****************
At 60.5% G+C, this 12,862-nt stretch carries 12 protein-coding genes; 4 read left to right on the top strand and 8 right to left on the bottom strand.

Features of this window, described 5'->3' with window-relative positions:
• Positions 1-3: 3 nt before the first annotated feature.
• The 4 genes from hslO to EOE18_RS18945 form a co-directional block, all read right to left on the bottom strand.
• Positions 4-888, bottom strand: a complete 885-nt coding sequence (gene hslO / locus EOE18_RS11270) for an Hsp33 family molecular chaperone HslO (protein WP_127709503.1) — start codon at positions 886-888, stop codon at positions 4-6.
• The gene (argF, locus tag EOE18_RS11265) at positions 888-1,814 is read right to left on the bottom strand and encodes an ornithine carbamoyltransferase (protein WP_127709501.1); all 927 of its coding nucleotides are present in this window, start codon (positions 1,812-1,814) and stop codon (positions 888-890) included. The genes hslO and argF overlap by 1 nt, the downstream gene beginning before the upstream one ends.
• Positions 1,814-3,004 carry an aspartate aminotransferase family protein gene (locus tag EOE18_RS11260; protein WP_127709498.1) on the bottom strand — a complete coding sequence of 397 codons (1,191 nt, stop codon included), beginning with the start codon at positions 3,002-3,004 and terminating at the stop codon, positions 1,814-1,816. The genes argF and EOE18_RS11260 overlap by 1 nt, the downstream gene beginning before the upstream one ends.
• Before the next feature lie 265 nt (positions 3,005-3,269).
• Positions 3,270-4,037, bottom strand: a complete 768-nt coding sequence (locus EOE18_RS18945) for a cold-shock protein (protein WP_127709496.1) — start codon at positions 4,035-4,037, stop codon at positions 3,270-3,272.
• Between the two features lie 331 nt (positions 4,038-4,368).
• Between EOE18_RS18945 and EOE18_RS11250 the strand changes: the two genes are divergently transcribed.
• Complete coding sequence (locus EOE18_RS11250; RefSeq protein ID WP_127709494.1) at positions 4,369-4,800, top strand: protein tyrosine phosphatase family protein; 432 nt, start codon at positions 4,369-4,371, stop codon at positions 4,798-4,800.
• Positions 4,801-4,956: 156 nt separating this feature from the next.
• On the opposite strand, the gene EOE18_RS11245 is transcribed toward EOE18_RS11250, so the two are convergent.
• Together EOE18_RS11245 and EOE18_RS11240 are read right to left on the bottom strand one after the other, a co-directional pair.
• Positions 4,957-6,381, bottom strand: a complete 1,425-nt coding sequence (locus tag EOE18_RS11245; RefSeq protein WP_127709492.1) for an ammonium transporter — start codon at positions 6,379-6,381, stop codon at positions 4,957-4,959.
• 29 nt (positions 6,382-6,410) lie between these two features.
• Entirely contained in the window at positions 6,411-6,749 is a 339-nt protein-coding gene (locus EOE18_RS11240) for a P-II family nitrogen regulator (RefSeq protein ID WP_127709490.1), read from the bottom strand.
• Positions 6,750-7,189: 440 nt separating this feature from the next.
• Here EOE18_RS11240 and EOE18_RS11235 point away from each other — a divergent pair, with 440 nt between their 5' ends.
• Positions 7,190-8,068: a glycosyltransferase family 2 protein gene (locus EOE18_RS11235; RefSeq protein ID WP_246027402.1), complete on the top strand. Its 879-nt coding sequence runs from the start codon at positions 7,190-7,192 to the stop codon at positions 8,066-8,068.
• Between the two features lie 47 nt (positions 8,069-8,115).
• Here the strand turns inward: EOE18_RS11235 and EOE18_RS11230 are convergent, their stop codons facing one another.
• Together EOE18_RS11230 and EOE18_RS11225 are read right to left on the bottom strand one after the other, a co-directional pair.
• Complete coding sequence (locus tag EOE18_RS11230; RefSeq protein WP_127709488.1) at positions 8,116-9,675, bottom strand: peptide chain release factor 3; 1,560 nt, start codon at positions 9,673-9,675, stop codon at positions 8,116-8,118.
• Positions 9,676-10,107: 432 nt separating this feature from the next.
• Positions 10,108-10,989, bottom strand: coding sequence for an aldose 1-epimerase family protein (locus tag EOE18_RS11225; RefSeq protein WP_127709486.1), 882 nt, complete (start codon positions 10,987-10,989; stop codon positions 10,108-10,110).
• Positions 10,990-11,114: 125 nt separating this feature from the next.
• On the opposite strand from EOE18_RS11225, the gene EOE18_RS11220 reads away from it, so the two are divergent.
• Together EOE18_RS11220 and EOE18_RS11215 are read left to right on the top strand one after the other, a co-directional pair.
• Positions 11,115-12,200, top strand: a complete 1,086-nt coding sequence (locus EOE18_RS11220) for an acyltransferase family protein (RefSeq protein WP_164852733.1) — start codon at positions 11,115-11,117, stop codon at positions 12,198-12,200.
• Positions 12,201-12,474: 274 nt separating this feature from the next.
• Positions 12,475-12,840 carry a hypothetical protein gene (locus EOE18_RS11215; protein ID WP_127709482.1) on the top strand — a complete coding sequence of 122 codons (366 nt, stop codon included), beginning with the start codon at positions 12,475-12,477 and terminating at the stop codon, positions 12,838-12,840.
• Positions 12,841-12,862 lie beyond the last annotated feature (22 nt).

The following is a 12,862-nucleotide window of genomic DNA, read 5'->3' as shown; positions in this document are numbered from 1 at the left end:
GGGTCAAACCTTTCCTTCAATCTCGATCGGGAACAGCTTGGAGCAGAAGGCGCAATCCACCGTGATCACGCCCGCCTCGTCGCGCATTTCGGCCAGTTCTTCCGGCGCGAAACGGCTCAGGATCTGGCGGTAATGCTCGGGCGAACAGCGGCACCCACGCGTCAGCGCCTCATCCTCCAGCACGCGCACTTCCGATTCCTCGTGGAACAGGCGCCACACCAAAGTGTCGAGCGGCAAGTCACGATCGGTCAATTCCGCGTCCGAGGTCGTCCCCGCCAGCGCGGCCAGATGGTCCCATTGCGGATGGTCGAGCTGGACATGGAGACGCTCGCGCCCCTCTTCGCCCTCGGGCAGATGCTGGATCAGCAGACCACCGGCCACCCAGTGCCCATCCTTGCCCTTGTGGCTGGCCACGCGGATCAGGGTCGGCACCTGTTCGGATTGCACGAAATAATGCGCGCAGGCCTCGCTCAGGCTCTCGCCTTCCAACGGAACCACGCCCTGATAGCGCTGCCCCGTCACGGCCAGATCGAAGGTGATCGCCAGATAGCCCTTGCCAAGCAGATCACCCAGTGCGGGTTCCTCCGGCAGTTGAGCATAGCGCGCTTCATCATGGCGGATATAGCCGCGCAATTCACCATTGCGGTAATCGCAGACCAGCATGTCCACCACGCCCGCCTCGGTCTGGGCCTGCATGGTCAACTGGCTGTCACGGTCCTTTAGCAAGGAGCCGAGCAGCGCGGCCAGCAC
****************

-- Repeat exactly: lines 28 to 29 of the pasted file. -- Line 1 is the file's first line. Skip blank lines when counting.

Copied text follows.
• Positions 10,990-11,114: 125 nt separating this feature from the next.
• On the opposite strand from EOE18_RS11225, the gene EOE18_RS11220 reads away from it, so the two are divergent.